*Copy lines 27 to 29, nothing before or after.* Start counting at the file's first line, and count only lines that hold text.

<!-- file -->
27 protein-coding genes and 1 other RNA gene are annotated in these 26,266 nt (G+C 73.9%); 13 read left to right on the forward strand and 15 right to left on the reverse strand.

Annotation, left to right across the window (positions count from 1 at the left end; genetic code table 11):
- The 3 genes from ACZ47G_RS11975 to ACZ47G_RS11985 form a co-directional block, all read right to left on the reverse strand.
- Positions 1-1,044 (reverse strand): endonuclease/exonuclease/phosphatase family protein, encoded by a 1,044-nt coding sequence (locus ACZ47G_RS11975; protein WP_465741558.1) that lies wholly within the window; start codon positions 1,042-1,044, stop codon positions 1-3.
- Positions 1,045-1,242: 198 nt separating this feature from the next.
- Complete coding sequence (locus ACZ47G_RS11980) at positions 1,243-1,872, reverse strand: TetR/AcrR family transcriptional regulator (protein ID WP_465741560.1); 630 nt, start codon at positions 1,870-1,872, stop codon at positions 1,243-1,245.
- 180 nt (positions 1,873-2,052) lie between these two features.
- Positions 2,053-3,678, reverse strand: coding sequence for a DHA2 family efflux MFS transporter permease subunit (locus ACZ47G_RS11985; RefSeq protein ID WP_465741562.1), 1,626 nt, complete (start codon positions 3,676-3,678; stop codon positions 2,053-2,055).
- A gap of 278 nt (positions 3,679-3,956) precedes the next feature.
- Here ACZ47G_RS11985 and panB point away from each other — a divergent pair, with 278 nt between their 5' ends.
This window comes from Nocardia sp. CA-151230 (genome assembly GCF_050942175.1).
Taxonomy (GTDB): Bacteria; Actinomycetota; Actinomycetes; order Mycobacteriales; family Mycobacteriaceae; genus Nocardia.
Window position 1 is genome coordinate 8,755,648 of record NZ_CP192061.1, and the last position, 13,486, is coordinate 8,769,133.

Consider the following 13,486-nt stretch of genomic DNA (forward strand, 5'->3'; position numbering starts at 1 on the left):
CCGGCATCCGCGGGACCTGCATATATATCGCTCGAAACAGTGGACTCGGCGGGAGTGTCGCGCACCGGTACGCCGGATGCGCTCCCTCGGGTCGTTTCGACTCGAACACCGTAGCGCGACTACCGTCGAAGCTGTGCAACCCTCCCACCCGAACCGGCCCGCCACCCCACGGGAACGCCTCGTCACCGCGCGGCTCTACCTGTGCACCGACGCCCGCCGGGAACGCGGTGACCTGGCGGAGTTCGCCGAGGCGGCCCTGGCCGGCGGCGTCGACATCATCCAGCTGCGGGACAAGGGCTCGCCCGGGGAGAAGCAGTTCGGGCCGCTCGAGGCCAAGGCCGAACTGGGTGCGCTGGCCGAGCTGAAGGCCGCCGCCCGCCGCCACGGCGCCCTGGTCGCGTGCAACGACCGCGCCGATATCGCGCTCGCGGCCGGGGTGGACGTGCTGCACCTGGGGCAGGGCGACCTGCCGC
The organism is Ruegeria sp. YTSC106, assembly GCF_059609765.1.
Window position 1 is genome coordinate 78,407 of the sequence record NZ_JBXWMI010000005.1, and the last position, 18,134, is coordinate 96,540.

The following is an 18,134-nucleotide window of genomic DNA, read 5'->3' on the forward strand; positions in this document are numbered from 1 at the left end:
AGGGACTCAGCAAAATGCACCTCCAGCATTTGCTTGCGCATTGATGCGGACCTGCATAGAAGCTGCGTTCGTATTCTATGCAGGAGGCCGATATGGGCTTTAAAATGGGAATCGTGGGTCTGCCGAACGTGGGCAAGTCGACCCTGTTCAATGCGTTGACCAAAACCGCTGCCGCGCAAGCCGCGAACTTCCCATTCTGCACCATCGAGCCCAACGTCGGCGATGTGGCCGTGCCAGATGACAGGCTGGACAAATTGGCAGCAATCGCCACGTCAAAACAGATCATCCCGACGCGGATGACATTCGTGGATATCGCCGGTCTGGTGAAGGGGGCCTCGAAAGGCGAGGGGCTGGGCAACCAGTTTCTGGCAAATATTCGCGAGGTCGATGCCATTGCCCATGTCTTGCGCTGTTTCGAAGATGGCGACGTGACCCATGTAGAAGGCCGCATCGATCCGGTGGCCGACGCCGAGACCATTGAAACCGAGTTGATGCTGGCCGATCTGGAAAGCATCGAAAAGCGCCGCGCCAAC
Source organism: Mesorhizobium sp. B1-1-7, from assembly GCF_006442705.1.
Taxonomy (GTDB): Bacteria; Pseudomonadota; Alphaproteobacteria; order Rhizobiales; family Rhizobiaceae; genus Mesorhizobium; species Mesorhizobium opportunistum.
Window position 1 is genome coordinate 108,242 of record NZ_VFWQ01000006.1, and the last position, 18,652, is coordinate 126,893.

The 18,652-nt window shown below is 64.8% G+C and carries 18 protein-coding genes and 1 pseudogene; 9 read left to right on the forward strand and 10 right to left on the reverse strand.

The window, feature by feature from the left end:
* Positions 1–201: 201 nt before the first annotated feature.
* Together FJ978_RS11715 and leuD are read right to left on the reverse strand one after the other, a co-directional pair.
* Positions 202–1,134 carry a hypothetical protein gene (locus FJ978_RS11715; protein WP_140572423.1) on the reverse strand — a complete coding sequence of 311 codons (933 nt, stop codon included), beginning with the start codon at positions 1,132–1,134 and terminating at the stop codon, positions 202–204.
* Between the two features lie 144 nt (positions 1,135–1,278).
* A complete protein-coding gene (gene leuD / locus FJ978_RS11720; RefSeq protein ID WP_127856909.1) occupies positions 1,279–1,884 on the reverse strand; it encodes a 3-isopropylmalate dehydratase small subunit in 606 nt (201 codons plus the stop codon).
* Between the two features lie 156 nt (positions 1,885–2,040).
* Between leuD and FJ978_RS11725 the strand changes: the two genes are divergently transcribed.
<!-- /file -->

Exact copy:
* Positions 202–1,134 carry a hypothetical protein gene (locus FJ978_RS11715; protein WP_140572423.1) on the reverse strand — a complete coding sequence of 311 codons (933 nt, stop codon included), beginning with the start codon at positions 1,132–1,134 and terminating at the stop codon, positions 202–204.
* Between the two features lie 144 nt (positions 1,135–1,278).
* A complete protein-coding gene (gene leuD / locus FJ978_RS11720; RefSeq protein ID WP_127856909.1) occupies positions 1,279–1,884 on the reverse strand; it encodes a 3-isopropylmalate dehydratase small subunit in 606 nt (201 codons plus the stop codon).